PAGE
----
Can’t recall a past event? (How’d you sleep?)

Do you ever feel like, no matter how hard you try, you just cannot get enough good, quality sleep?

And so other areas of your life also suffer?

Maybe it means you’re tired and grumpy…

Or worse, you become more forgetful.

Let’s talk about it.

Several factors at play

It’s not “news” that poor sleep can interfere with cognition.

But researchers wanted to broaden their understanding…

Because when it comes to memory recall, often, numerous components come into play. (Think: Who? What? When? Where? Why?)

See, several tiny factors link together in the brain in order to form (and then recall) different aspects of a situation.

That’s why something as simple as a scent might trigger the same memory as the name of a person, and so on.

But in order for the brain to effectively compile each individual concept—and how it directly or indirectly relates to an event—it needs fuel.

And according to a new study, that fuel may be good, quality sleep.

Start prioritizing sleep

For the new study, participants were exposed to events with complex associations.

Then, they either spent the night in a sleep lab, sleeping as usual, or were forced to pull an all-nighter. And the second night was considered a “recovery” night at home.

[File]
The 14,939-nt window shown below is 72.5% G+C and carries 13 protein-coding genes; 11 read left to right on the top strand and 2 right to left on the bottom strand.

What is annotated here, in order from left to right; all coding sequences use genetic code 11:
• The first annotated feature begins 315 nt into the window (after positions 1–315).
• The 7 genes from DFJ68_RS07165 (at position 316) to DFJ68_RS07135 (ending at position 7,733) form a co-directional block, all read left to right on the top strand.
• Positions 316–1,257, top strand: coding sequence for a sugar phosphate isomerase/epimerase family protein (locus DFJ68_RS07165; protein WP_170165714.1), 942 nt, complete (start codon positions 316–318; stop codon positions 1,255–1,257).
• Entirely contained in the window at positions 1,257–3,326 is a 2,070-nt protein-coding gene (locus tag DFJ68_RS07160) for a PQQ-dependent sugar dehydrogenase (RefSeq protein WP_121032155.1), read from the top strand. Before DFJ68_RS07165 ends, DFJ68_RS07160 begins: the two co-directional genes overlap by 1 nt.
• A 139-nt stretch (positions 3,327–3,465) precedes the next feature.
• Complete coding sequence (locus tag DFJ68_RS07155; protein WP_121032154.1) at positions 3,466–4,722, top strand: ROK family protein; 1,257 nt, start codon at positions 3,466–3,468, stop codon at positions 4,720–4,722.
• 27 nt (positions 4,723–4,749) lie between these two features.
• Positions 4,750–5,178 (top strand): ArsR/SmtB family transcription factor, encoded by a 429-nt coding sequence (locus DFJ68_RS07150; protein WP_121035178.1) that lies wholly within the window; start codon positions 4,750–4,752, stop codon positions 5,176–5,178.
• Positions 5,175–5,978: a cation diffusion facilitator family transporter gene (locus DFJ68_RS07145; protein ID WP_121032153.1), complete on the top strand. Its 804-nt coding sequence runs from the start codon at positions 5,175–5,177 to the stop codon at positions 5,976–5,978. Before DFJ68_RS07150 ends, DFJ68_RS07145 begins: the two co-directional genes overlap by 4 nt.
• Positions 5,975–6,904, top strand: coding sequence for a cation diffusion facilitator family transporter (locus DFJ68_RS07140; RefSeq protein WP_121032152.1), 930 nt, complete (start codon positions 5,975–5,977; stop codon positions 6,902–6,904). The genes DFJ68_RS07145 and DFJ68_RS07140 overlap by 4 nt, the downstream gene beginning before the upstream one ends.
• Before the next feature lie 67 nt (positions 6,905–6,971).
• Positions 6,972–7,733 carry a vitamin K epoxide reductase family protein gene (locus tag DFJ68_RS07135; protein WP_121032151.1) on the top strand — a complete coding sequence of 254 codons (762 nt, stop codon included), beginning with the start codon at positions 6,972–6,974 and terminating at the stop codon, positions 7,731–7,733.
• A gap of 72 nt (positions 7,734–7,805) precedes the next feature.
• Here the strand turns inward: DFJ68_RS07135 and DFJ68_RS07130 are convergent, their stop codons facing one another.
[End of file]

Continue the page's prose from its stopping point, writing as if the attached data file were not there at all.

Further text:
Turns out, the well-rested subjects were better able to recall multiple aspects of an event after just a single clue—whether or not the clue was directly related to the memory—compared to their sleep-deprived peers.

In addition, researchers analyzed brain activity during sleep and reiterated how memory performance is related to so-called “sleep spindles”—a pattern of brain wave that occurs during non-rapid eye movement sleep.

And without this level of quality sleep, your body fails to reach this stage.

Of course, for those of you who struggle to achieve good sleep, I never recommend sleeping pills.

Fortunately, there are many things you can do to wind down quicker—and stay asleep longer—without resorting to drugs, like:

  • Moving your body daily
  • Seeking out sleep-inducing supplements, like melatonin, L-theanine, SAM-e, and more
  • Investing in room-darkening shades or curtains
  • Limiting exposure to blue light

For a more detailed, easy-to-follow plan to help cure your insomnia and enjoy better sleep—I always suggest aiming for seven to nine hours each night—check out my Perfect Sleep Protocol.

Until next time,

Dr. Fred


“Sleep improves ability to recall complex events, shows study.” MDLinx, 02/21/2024. (